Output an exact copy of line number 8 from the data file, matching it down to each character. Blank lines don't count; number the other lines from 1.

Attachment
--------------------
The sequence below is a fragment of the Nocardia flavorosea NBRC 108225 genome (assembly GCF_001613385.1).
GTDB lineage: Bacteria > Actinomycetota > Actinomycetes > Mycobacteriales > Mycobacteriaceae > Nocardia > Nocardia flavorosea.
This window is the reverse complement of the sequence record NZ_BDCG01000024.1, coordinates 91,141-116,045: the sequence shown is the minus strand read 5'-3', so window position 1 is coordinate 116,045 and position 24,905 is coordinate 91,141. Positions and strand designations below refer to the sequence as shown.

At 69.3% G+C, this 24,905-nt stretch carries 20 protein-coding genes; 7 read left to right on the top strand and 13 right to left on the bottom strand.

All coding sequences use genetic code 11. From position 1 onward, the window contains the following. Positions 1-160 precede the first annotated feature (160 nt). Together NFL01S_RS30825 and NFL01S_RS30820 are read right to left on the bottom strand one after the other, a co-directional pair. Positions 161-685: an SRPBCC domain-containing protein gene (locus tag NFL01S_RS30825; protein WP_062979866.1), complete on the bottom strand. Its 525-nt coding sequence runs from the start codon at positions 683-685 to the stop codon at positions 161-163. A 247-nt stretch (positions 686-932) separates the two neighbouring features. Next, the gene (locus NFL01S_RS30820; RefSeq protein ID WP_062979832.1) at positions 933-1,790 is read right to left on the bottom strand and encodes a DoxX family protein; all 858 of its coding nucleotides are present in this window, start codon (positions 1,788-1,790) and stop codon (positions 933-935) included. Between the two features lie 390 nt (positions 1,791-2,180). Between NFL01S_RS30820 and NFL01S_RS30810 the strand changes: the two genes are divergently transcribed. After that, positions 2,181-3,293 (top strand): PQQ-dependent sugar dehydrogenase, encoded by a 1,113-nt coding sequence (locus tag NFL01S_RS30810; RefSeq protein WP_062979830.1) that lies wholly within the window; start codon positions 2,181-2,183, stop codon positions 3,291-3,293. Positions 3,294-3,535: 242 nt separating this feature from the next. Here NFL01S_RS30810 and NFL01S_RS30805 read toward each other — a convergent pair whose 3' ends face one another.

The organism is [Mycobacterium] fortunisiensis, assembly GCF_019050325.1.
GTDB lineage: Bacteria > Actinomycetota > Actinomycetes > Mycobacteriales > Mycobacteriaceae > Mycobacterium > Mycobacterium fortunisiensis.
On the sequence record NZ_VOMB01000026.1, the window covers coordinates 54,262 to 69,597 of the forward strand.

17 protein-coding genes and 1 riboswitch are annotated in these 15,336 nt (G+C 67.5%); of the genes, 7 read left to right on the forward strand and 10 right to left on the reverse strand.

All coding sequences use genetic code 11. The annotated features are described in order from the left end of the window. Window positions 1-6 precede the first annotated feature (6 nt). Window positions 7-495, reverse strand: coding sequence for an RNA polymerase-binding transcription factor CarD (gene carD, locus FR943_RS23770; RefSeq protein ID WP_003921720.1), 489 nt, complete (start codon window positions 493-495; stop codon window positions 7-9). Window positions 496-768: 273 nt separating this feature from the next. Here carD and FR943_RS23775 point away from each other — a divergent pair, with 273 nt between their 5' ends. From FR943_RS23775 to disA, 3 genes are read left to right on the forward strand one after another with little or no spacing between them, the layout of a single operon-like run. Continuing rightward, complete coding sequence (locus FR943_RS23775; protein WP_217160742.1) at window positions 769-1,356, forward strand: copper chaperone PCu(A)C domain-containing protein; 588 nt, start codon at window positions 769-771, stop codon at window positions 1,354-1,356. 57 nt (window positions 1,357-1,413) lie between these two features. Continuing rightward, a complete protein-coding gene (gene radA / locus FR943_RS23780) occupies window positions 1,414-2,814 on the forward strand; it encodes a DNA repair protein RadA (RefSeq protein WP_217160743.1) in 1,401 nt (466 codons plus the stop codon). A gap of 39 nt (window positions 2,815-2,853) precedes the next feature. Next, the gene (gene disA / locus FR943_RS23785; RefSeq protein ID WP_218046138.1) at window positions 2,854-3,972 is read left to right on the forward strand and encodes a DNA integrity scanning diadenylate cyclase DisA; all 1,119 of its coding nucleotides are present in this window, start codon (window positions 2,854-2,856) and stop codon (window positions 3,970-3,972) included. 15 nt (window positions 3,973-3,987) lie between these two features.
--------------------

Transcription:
On the sequence record NZ_VOMB01000026.1, the window covers coordinates 54,262 to 69,597 of the forward strand.